The Commonwealth War Graves Commission (CWGC) is creating a digital archive of family artefacts from the First World War.
The project, run jointly between the CWGC and Oxford University, aims to ensure that the stories behind these heirlooms will be recorded for future generations.
Roadshows have been organised for the public to bring their artefacts to for archiving and the one at Gosport Royal Navy Submarine Museum in Portsmouth was packed out.
The artefacts brought in ranged from black and white photos, letters, medals and books - and each came with a personal story.
“‘My darling little Flora, news came in at 7am today the Armistice was signed and hostilities were to cease at 11 today. It certainly was good news!’” read one telegram dated 11 November 1918 and owned by local resident, Celia Oxley.
Ms Oxley only found the telegram last October when she pulled it out of its envelope.
“I suddenly realised this was actually a major historical document,” she said.
Ms Oxley also owns a copy of the telegram signal that was sent out to all units at 7am on Armistice Day.
“It was sent to my great-uncle Brigadier General Charles Armstrong who was with the Canadian Expeditionary Force.”
For some, however, the event was an excuse to ask experts about long-deceased relatives and their possessions.
Adam Hoard always enjoyed playing with a model tank owned by his family when he was growing up, but it was only as an adult that he realised its historical significance.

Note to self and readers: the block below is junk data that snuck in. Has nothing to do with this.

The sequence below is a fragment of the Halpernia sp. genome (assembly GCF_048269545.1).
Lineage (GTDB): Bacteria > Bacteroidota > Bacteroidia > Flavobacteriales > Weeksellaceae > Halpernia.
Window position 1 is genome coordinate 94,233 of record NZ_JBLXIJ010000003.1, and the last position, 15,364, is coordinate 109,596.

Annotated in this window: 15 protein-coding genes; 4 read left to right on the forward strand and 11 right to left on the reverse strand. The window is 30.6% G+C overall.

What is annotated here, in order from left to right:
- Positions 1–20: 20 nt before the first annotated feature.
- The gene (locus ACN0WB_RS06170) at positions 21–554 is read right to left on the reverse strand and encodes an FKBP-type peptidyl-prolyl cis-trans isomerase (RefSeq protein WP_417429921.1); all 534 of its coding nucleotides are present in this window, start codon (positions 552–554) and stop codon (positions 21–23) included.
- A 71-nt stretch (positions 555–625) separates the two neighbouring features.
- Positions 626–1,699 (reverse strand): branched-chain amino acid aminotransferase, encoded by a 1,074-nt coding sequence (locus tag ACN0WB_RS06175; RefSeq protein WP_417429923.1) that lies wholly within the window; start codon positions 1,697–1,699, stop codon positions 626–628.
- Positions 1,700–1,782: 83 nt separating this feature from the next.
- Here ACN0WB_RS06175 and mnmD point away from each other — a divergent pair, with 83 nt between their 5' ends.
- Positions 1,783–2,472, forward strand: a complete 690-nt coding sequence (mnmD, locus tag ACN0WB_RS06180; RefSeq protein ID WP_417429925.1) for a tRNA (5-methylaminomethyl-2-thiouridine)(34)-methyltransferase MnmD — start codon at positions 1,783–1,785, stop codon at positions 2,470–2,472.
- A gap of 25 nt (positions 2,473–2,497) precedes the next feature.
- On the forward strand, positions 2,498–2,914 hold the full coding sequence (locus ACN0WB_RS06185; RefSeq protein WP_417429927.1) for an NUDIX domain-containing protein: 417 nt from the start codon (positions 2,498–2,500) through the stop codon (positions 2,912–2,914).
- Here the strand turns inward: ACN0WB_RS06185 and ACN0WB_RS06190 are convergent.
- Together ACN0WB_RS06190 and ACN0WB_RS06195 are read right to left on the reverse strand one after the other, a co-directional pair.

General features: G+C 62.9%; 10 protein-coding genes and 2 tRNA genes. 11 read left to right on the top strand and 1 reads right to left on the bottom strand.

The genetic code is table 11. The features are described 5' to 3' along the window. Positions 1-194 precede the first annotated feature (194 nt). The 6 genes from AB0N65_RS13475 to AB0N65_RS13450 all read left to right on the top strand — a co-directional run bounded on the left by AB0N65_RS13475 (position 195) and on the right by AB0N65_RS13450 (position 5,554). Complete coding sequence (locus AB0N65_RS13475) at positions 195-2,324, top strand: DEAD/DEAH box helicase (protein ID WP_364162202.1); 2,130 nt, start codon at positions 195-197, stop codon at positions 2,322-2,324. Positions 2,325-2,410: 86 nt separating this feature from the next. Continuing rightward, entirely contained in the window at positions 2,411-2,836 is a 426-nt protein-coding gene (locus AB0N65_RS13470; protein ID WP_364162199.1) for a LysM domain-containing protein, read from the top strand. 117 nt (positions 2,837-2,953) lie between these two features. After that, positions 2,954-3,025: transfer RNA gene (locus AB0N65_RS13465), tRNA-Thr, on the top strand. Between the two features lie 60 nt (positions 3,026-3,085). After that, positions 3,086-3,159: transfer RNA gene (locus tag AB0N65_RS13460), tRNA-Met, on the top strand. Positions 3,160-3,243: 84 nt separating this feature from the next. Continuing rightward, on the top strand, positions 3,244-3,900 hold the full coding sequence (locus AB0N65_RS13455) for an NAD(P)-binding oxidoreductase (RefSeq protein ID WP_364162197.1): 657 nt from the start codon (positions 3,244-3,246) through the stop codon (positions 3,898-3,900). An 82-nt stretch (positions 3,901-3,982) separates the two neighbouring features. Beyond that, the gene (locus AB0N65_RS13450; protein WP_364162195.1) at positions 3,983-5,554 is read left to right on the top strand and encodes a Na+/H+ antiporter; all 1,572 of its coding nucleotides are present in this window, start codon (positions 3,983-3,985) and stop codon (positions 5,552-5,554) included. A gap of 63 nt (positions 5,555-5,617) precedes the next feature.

“What kid doesn’t like model tanks and things like that!” Mr Hoard said.
“But I had no idea the link to World War One until more recently I got interested in history. When I was clearing it out, I looked at it again and thought that’s definitely a World War One tank.”
Mr Hoard also owns a photograph of his grandfather in a group of uniformed men from the period and was pleased to be told there was a strong family resemblance between the two of them:
“It’s nice to know that, even though I didn’t know him, there’s that continuity through the generations.”
The new digital archive will be free for members of the public to look through and experts hope it will capture what the Great War was like for ordinary people across the country.
“Preserving those [ordinary] stories is incredibly important,” Dr Stuart Lee of Oxford University told Forces News.
“We can all go museums and they have wonderful collections but it’s usually a rare individual illustrative object.
"But what we’re trying to capture here is the impact on everyday people across the country what the war did to them and their families.”
The CWGC and Oxford University have one final roadshow planned for Plymouth University on 6 March.